Methodological Issues - Factors Influencing Incidence
The surveillance of cancer incidence and factors influencing incidence are a primary goals of NCI's Division
of Cancer Control and Population Sciences. The RRSS mechanism has funded studies to improve cancer incidence
calculations. These studies have covered a range of topics, from improving calculations of group specific incidence
rates to investigating methods to improve timely reporting of cancer cases.
RRSS investigators are conducting studies to:
- examine methods for calculating cancer incidence
rates specific to race and ethnicity;
- investigate methods for collecting data on all non-melanoma
skin cancers in New Mexico;
- determine possible methods for reducing reporting delay and
reporting error in melanoma surveillance;
- examine SEER data to determine its utility to identify HIV-associated
- validate area-based indicators of socioeconomic status in the
cancer registry database.
Registries Funded to Conduct these Studies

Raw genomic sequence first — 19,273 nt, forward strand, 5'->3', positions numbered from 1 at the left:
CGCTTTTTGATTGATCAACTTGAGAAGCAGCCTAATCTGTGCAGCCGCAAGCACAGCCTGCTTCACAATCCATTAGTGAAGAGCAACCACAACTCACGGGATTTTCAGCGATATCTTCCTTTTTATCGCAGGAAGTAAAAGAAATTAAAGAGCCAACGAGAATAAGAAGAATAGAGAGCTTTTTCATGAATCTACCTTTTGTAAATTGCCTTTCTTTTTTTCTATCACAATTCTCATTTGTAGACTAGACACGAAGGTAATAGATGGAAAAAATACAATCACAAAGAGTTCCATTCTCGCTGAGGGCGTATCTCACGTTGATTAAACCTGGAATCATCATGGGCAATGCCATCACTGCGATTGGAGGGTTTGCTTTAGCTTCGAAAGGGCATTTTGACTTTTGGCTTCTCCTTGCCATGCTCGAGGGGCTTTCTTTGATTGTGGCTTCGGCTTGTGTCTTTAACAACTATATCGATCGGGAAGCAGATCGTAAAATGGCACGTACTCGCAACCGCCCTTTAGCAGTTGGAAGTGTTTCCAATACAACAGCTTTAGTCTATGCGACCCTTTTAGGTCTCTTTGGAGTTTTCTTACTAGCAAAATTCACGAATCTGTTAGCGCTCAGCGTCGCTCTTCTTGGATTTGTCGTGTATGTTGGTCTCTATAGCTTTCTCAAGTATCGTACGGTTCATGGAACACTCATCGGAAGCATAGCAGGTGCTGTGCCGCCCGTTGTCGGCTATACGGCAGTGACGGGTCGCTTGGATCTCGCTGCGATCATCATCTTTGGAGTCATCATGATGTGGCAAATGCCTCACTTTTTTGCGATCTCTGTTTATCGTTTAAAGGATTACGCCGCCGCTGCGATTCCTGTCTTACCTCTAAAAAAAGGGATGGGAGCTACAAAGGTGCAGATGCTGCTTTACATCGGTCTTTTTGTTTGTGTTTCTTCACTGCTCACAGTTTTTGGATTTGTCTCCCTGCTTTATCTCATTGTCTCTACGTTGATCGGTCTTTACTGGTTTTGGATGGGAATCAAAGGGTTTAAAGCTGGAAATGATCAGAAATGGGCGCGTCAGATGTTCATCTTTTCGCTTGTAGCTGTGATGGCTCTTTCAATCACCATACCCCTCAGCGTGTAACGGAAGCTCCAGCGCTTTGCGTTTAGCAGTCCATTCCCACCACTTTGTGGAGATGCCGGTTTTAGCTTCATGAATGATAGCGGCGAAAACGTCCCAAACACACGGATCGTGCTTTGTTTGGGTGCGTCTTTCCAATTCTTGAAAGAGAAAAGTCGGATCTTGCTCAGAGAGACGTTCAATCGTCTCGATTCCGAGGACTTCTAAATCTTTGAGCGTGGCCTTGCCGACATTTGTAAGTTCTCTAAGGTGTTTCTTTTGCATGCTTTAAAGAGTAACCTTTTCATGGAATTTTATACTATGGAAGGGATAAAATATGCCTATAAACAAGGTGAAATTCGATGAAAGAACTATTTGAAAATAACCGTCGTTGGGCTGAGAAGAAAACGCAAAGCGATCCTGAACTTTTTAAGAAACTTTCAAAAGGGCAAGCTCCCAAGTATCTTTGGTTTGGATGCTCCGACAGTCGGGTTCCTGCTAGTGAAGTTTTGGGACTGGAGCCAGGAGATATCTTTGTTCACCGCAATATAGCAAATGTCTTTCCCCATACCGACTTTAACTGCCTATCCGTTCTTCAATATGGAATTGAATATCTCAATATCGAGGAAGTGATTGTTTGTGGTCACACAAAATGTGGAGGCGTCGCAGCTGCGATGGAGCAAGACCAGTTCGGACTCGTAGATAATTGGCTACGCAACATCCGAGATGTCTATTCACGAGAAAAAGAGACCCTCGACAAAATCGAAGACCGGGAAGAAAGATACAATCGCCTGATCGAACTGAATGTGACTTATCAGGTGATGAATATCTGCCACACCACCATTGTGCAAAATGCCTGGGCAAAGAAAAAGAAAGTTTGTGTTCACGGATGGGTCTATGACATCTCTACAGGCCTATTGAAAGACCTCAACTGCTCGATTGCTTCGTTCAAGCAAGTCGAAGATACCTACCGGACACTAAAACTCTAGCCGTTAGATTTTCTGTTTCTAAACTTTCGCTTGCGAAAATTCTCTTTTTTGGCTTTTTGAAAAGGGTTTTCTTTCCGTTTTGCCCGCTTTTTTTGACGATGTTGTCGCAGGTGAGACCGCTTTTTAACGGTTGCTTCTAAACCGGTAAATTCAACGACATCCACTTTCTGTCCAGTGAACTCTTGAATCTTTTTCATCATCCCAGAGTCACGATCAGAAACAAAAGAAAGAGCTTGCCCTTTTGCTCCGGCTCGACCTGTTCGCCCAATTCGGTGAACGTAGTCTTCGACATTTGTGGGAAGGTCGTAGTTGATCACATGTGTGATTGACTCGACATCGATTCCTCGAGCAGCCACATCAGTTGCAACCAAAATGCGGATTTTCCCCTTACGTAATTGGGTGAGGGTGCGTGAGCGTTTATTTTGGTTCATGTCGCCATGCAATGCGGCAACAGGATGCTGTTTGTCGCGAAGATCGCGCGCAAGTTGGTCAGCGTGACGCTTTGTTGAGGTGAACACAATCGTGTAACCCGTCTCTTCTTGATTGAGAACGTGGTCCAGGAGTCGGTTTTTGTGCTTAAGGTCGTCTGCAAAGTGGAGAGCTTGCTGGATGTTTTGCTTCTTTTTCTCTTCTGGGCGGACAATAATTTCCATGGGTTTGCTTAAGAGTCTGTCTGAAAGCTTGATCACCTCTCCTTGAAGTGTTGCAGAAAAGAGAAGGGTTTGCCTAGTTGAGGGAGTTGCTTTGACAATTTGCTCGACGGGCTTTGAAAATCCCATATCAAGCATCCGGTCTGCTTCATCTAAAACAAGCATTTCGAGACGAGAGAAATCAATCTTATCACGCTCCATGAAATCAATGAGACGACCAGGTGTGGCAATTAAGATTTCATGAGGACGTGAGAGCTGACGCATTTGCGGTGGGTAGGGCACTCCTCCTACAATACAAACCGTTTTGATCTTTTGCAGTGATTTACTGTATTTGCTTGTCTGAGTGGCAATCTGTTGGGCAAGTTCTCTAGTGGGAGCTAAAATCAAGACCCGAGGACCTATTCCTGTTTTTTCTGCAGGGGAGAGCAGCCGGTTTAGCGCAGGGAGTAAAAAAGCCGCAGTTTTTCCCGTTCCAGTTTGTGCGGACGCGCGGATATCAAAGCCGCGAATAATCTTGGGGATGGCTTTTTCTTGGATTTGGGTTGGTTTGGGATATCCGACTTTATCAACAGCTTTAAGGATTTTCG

Northern California Cancer Center (SF-OAK)
Seattle (Puget Sound)
In studies where income and education are not measured, researchers
often use census tract data as a surrogate. When income and education
as reported by the patient were compared to census tract and block
groups in this registry in a sparsely populated geographic region,
the correlations were quite low (0.3-0.4).
A study of factors involved in delayed melanoma reporting to cancer
registries found that delays were related to physicians who treated
melanoma patients but failed to report them to the registry.
The only feasible method for some registries to obtain data on
non-melanoma skin cancer may be through contact with physician and
pathology departments. The electronic transfer of pathology reports
could not be carried out.
Additional studies to examine use of census data in other registries
are underway. Lessons learned about methods to improve the reporting
of melanoma data have been shared with other registries.